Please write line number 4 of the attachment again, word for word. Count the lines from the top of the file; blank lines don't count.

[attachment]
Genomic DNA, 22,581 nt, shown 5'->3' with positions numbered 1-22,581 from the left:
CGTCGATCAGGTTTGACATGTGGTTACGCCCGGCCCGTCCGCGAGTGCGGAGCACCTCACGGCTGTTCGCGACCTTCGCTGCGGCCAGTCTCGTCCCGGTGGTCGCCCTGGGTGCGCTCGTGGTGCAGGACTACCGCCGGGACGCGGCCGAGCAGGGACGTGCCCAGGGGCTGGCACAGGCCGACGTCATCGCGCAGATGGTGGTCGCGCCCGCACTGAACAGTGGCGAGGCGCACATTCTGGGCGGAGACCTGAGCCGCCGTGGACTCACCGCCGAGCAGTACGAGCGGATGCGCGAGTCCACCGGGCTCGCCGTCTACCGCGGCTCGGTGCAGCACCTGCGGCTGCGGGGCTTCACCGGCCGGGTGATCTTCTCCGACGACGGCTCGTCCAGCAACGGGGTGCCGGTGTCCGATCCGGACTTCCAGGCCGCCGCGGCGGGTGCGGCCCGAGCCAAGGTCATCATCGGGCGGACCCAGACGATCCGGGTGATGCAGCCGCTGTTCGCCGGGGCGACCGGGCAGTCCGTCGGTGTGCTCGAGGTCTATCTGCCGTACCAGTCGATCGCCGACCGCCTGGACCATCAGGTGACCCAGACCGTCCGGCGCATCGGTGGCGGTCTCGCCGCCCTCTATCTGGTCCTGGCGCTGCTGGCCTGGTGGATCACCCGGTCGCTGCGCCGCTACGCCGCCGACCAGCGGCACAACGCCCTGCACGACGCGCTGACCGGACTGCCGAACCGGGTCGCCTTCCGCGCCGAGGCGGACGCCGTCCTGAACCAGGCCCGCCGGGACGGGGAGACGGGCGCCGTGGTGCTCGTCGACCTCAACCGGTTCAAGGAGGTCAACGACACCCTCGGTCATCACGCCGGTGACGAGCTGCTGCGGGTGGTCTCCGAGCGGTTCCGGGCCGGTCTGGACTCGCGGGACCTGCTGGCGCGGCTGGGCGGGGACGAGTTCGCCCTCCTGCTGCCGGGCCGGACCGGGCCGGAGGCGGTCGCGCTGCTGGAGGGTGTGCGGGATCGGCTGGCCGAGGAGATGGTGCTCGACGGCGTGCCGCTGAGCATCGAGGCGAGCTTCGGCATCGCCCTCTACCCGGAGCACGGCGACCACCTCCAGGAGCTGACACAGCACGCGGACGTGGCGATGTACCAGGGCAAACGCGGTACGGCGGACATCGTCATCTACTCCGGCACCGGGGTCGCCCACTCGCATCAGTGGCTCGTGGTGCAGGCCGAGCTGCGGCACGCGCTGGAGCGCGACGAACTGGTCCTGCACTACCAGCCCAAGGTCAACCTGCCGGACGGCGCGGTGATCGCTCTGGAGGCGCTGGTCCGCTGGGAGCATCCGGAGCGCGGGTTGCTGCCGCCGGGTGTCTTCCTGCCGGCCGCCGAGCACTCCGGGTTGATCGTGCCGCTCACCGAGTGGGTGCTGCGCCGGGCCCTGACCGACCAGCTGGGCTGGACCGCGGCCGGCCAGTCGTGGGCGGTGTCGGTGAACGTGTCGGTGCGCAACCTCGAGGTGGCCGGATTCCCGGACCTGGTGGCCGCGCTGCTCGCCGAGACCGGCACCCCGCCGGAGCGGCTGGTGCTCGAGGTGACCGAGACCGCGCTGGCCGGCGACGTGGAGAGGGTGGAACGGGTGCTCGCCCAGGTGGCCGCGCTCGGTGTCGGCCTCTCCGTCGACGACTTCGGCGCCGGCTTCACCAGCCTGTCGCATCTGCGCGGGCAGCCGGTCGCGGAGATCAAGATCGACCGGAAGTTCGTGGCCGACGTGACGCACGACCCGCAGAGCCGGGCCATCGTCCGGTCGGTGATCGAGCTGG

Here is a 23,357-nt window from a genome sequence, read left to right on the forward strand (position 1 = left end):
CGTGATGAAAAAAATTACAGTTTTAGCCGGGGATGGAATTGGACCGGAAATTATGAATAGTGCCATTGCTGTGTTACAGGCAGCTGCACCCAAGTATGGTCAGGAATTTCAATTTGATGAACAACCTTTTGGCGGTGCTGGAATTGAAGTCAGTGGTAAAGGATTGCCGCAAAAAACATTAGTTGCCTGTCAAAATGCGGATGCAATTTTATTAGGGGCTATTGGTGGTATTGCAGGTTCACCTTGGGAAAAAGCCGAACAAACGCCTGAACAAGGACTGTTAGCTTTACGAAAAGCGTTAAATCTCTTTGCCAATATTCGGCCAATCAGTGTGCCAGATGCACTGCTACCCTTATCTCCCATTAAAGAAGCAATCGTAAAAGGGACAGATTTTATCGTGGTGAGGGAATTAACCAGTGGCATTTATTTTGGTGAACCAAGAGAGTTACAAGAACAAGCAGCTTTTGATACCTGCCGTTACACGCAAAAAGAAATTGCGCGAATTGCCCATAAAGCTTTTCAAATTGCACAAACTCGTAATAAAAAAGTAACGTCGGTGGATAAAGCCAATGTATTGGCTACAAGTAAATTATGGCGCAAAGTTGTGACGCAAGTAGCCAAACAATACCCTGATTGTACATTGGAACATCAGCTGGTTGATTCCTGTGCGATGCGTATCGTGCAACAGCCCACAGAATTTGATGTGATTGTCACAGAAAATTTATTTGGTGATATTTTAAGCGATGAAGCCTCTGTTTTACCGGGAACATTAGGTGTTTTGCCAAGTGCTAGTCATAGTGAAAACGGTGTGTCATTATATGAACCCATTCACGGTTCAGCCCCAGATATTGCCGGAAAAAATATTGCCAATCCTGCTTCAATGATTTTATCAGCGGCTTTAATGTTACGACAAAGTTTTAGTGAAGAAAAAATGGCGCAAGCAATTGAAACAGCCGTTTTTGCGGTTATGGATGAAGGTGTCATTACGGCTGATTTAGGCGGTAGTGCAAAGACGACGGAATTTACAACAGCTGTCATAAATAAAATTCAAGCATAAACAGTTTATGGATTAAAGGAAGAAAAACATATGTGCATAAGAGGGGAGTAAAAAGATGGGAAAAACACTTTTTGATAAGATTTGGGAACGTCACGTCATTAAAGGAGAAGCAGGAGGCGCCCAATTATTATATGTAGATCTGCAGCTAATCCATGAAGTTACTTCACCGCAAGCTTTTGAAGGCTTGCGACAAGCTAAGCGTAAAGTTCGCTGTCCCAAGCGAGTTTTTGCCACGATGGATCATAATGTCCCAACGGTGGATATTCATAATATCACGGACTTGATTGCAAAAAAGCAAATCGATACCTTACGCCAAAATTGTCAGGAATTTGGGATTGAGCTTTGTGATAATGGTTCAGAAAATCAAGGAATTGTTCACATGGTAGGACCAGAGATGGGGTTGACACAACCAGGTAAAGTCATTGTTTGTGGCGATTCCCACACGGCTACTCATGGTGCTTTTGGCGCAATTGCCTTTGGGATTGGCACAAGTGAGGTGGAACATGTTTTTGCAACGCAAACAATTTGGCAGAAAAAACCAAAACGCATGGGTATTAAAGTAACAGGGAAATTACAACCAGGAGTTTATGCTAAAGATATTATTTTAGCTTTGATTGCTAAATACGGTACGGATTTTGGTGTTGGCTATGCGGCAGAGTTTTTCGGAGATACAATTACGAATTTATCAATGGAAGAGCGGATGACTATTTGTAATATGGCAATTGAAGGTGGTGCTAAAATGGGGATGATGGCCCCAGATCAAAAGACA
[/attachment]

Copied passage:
CGTGATGAAAAAAATTACAGTTTTAGCCGGGGATGGAATTGGACCGGAAATTATGAATAGTGCCATTGCTGTGTTACAGGCAGCTGCACCCAAGTATGGTCAGGAATTTCAATTTGATGAACAACCTTTTGGCGGTGCTGGAATTGAAGTCAGTGGTAAAGGATTGCCGCAAAAAACATTAGTTGCCTGTCAAAATGCGGATGCAATTTTATTAGGGGCTATTGGTGGTATTGCAGGTTCACCTTGGGAAAAAGCCGAACAAACGCCTGAACAAGGACTGTTAGCTTTACGAAAAGCGTTAAATCTCTTTGCCAATATTCGGCCAATCAGTGTGCCAGATGCACTGCTACCCTTATCTCCCATTAAAGAAGCAATCGTAAAAGGGACAGATTTTATCGTGGTGAGGGAATTAACCAGTGGCATTTATTTTGGTGAACCAAGAGAGTTACAAGAACAAGCAGCTTTTGATACCTGCCGTTACACGCAAAAAGAAATTGCGCGAATTGCCCATAAAGCTTTTCAAATTGCACAAACTCGTAATAAAAAAGTAACGTCGGTGGATAAAGCCAATGTATTGGCTACAAGTAAATTATGGCGCAAAGTTGTGACGCAAGTAGCCAAACAATACCCTGATTGTACATTGGAACATCAGCTGGTTGATTCCTGTGCGATGCGTATCGTGCAACAGCCCACAGAATTTGATGTGATTGTCACAGAAAATTTATTTGGTGATATTTTAAGCGATGAAGCCTCTGTTTTACCGGGAACATTAGGTGTTTTGCCAAGTGCTAGTCATAGTGAAAACGGTGTGTCATTATATGAACCCATTCACGGTTCAGCCCCAGATATTGCCGGAAAAAATATTGCCAATCCTGCTTCAATGATTTTATCAGCGGCTTTAATGTTACGACAAAGTTTTAGTGAAGAAAAAATGGCGCAAGCAATTGAAACAGCCGTTTTTGCGGTTATGGATGAAGGTGTCATTACGGCTGATTTAGGCGGTAGTGCAAAGACGACGGAATTTACAACAGCTGTCATAAATAAAATTCAAGCATAAACAGTTTATGGATTAAAGGAAGAAAAACATATGTGCATAAGAGGGGAGTAAAAAGATGGGAAAAACACTTTTTGATAAGATTTGGGAACGTCACGTCATTAAAGGAGAAGCAGGAGGCGCCCAATTATTATATGTAGATCTGCAGCTAATCCATGAAGTTACTTCACCGCAAGCTTTTGAAGGCTTGCGACAAGCTAAGCGTAAAGTTCGCTGTCCCAAGCGAGTTTTTGCCACGATGGATCATAATGTCCCAACGGTGGATATTCATAATATCACGGACTTGATTGCAAAAAAGCAAATCGATACCTTACGCCAAAATTGTCAGGAATTTGGGATTGAGCTTTGTGATAATGGTTCAGAAAATCAAGGAATTGTTCACATGGTAGGACCAGAGATGGGGTTGACACAACCAGGTAAAGTCATTGTTTGTGGCGATTCCCACACGGCTACTCATGGTGCTTTTGGCGCAATTGCCTTTGGGATTGGCACAAGTGAGGTGGAACATGTTTTTGCAACGCAAACAATTTGGCAGAAAAAACCAAAACGCATGGGTATTAAAGTAACAGGGAAATTACAACCAGGAGTTTATGCTAAAGATATTATTTTAGCTTTGATTGCTAAATACGGTACGGATTTTGGTGTTGGCTATGCGGCAGAGTTTTTCGGAGATACAATTACGAATTTATCAATGGAAGAGCGGATGACTATTTGTAATATGGCAATTGAAGGTGGTGCTAAAATGGGGATGATGGCCCCAGATCAAAAGACA